Mike Mettler

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Mike Mettler  |  Oct 15, 2014  |  3 comments
“Turn off your mind, relax, and float downstream.” John Lennon was referencing a theme from the Tibetan Book of the Dead by way of Timothy Leary’s book The Psychedelic Experience, but there really was no other way to start “Tomorrow Never Knows,” the pivotal track that ends Side 2 of The Beatles’ groundbreaking August 1966 album release, Revolver. And “Tomorrow”—originally identified on the recording sheet for “Job No. 3009” in Abbey Road Studio Three as “Mark I” when sessions commenced on April 6, 1966—is rife with studio innovations and flourishes only The Beatles and their revolutionary team of Abbey Road engineers could inaugurate as the methodology so many future artists would embrace: Inventing Artificial Double Tracking, a.k.a. ADT, to simulate the natural double-tracking of instruments and vocals (thank you, Ken Townsend).
Mike Mettler  |  Jun 01, 2017  |  0 comments
It was 50 years ago today that. . . well, you, of course, know the rest, don’t you? For on this storied day of June 1, 1967, The Beatles transformed the album format into an artform virtually overnight when they released the long-anticipated Sgt. Pepper’s Lonely Hearts Club Band. To get a relatively balanced perspective on Sgt. Pepper at age 50, I spoke with both producer Giles Martin and Little Steven Van Zandt about the album's impact on both sides of the Pond.
Mike Mettler  |  Jun 25, 2014  |  0 comments
“I’m just into the ethos of having great sound,” says Giles Martin, describing his surround sound mixing philosophy. “The intention of what we do is to make the journey as seamless as possible. I want people to enjoy what they’re listening to without thinking about it.” Martin’s “natural surround” philosophy is in full effect with the stellar 192-kHz/24-bit 5.1 mix he’s done for the 50th anniversary of A Hard Day’s Night, released on June 24 by The Criterion Collection in a Director-Approved Dual-Format Blu-ray and DVD Special Edition. (If you want to experience the film in a theater setting, it will be playing in almost 100 cities across the country on July 4, courtesy of Janus Films. Theaters and cities can be found by clicking here.)
Mike Mettler  |  Jan 04, 2013  |  0 comments

Happy New Year, S+V friends! What better way to break in that new turntable you got over the holidays than with a nice big vinyl box set that we're giving away?

Mike Mettler  |  Jan 11, 2017  |  0 comments
Glenn Hughes is known as “The Voice of Rock” for good reason. The bassist/vocalist’s long and storied C.V. reads like a playlist that’s been culled from the best British-bred AOR from the ’70s right up to the present day, including the likes of Trapeze, Deep Purple, and Black Country Communion. I called Hughes to discuss the latest twist on his writing process for his new solo album Resonate, how also being the album’s producer enabled him to stretch creatively, and how spinning vinyl and streaming music are very different listening experiences.
Mike Mettler  |  Sep 29, 2011  |  0 comments

Lindsey Buckingham totally owned New York's Town Hall this past Tuesday night.

Mike Mettler  |  Jul 24, 2013  |  0 comments

The seeds were planted at CES this past January in Las Vegas. I was ushered directly to the SSS, the Sweet Spot Seat (middle chair, second row) in GoldenEar Technology’s private suite at The Venetian. GoldenEar’s major audio domo, Sandy Gross, had been waiting patiently for my arrival so I could hear the company’s new speaker pair, the Triton Seven towers.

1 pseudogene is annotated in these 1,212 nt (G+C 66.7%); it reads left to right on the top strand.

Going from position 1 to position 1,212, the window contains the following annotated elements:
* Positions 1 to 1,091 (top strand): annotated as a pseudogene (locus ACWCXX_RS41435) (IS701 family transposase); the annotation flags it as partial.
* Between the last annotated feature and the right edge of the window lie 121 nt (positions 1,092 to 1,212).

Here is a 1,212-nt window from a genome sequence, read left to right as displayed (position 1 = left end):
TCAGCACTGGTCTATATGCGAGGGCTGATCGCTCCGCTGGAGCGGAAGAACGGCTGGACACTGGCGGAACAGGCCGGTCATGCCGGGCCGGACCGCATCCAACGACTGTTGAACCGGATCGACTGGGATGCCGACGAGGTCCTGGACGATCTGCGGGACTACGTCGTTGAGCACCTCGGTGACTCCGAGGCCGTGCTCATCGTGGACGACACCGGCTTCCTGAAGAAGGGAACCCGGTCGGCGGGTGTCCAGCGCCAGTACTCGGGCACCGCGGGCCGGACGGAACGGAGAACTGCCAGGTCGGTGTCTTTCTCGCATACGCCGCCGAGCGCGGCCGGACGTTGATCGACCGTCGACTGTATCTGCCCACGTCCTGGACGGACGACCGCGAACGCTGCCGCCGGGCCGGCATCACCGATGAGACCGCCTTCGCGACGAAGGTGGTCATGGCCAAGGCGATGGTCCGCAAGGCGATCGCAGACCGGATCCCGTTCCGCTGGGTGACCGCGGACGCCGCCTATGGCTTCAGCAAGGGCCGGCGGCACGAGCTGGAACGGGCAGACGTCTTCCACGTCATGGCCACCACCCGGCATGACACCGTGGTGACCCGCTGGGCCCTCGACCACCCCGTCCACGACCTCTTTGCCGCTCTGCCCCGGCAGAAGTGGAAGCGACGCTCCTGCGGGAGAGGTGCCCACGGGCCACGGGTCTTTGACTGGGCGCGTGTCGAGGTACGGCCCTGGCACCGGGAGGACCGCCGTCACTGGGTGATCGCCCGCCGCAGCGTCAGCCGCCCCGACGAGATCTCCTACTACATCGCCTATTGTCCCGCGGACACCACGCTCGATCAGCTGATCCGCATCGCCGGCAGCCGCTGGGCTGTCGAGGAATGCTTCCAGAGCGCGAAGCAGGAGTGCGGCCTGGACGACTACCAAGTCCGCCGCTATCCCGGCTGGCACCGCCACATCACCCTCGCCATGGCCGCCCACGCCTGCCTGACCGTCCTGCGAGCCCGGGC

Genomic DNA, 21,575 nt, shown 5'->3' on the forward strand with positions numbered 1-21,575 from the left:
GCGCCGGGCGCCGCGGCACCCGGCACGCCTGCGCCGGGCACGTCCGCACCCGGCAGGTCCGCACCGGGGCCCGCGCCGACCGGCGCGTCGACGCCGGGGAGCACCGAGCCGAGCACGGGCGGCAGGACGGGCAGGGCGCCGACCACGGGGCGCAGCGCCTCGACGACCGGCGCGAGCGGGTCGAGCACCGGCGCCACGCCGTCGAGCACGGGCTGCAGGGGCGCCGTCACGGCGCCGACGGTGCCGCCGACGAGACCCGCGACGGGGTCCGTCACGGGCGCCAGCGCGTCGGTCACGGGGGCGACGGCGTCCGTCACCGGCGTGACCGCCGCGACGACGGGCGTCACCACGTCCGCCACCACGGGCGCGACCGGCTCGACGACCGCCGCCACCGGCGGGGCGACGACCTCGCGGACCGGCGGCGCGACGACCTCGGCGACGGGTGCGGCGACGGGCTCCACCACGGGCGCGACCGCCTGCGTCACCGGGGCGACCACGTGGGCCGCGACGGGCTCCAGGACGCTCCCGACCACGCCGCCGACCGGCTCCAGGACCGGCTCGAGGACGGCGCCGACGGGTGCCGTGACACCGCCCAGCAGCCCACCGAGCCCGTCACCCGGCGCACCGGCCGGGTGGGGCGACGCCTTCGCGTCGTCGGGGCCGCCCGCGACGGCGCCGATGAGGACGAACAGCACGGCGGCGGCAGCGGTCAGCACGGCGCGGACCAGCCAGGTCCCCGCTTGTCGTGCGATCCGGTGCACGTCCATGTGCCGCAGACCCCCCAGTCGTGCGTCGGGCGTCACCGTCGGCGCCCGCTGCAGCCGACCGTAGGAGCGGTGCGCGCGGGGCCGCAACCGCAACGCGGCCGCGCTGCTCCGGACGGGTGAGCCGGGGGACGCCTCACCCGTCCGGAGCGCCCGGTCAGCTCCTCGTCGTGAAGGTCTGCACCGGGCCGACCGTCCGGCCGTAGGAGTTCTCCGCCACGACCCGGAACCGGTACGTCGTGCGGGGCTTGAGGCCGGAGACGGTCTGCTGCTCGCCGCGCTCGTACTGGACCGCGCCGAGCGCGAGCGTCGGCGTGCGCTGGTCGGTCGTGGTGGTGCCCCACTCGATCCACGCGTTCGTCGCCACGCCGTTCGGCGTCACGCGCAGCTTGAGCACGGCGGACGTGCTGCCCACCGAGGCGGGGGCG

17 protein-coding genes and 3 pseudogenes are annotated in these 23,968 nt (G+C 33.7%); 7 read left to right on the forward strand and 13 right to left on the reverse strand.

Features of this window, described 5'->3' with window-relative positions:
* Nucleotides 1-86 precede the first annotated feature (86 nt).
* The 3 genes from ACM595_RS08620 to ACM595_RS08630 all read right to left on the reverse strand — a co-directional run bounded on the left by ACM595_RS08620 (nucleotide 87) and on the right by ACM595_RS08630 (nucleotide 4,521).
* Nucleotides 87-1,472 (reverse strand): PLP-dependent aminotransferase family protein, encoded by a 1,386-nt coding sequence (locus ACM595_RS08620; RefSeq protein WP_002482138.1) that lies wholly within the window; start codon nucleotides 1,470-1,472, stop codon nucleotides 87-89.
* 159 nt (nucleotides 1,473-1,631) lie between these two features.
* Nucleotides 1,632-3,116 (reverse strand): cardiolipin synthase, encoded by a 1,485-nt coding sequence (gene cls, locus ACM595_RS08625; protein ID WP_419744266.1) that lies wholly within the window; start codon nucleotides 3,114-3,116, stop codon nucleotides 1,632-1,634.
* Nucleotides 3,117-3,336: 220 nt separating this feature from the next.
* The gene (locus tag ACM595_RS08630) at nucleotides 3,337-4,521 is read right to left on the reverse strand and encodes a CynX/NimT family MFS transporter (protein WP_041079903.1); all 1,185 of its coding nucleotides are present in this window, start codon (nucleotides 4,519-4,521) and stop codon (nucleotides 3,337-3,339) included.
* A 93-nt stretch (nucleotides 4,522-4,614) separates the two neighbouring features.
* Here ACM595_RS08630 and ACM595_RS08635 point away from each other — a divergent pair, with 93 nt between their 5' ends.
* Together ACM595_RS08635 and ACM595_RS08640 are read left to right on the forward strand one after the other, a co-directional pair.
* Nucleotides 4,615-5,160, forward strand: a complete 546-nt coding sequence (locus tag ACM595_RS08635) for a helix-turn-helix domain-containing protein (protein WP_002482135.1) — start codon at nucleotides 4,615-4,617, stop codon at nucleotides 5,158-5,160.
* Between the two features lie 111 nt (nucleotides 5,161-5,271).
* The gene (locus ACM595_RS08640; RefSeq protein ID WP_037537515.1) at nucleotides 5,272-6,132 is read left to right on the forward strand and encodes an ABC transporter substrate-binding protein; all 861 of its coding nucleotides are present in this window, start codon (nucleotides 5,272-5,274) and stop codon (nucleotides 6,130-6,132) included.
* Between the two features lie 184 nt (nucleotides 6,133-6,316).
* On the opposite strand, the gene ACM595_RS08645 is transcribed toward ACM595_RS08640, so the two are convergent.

Mike Mettler  |  Jul 15, 2011  |  0 comments

We didn’t know it until about an hour or so before showtime, but we wound up seeing Gomez’s last North American summer tour date last night at Terminal 5 in NYC.

The reason, as noted here: key bandmember Ben Ottewell — a thirtysomething British lad with the singing voice of a 75-year-old bluesman — was ordered by doctors to rest his voice for no less than 2 weeks.

Mike Mettler  |  Jan 15, 2014  |  1 comments
“Music is astounding, isn’t it?” Graham Nash is genuinely enamored with the wonders of sound. There’s always a special twinkle in his eye whenever we get together to talk about the indelible music he’s made since the early 1960s, the new music he’s planning to make next, and how he plans to have it all, both new and old, sound even better. Nash, 71, and I met at the Broadway HQ of Random House publishing arm Crown Archetype in New York City to dive deep into his quite revelatory autobiography, Wild Tales. In addition to discussing all of the shadows, shades, and sweet sonic details to be found within Tales, we also delved into why he’s been working “under the headphones” on a Crosby, Stills, Nash & Young project that may very well become the first official hi-res Pono release. Carry on...
Mike Mettler  |  Jun 12, 2015  |  0 comments
Graham Parker has a surefire way of ensuring his longtime backing band The Rumour understands exactly how to execute the arrangements of his new songs: “You have to kick them a lot, very hard!” he says with a devilish laugh. He is, of course, joking (I think). Parker and The Rumour are quite in sync on Mystery Glue (Cadet Concept/UMe), as evidenced by the hard-edged wink/nudge narrative of “Pub Crawl,” the rollicking swing state of “Railroad Spikes,” and the silver-screen teardown on “My Life in Movieland,” which features Parker going to Tinseltown with (yes) a killer kazoo solo. Parker, 64, called from across the Pond to discuss his overall sonic goals for Mystery Glue, how and why his voice has improved over the years, and what he thinks of his earliest work. His passion for quality ain’t manufactured or just another sound.

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